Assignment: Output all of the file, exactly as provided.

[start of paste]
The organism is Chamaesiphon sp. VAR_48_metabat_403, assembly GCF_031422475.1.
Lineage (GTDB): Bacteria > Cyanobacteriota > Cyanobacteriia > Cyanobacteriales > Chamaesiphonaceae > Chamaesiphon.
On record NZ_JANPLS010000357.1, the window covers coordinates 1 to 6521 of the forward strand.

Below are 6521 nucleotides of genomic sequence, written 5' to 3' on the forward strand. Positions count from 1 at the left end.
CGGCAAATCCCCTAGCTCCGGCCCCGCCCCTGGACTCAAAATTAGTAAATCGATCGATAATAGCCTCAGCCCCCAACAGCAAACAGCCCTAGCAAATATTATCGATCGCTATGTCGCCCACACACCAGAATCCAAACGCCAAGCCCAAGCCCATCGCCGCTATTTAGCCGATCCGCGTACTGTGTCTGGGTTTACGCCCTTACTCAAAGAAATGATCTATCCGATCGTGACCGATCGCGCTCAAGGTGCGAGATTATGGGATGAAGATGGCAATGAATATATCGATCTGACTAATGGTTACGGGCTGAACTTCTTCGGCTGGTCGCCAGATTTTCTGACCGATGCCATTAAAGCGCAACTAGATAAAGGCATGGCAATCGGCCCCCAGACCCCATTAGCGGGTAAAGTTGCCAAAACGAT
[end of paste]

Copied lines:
The organism is Chamaesiphon sp. VAR_48_metabat_403, assembly GCF_031422475.1.
Lineage (GTDB): Bacteria > Cyanobacteriota > Cyanobacteriia > Cyanobacteriales > Chamaesiphonaceae > Chamaesiphon.
On record NZ_JANPLS010000357.1, the window covers coordinates 1 to 6521 of the forward strand.

Below are 6521 nucleotides of genomic sequence, written 5' to 3' on the forward strand. Positions count from 1 at the left end.
CGGCAAATCCCCTAGCTCCGGCCCCGCCCCTGGACTCAAAATTAGTAAATCGATCGATAATAGCCTCAGCCCCCAACAGCAAACAGCCCTAGCAAATATTATCGATCGCTATGTCGCCCACACACCAGAATCCAAACGCCAAGCCCAAGCCCATCGCCGCTATTTAGCCGATCCGCGTACTGTGTCTGGGTTTACGCCCTTACTCAAAGAAATGATCTATCCGATCGTGACCGATCGCGCTCAAGGTGCGAGATTATGGGATGAAGATGGCAATGAATATATCGATCTGACTAATGGTTACGGGCTGAACTTCTTCGGCTGGTCGCCAGATTTTCTGACCGATGCCATTAAAGCGCAACTAGATAAAGGCATGGCAATCGGCCCCCAGACCCCATTAGCGGGTAAAGTTGCCAAAACGAT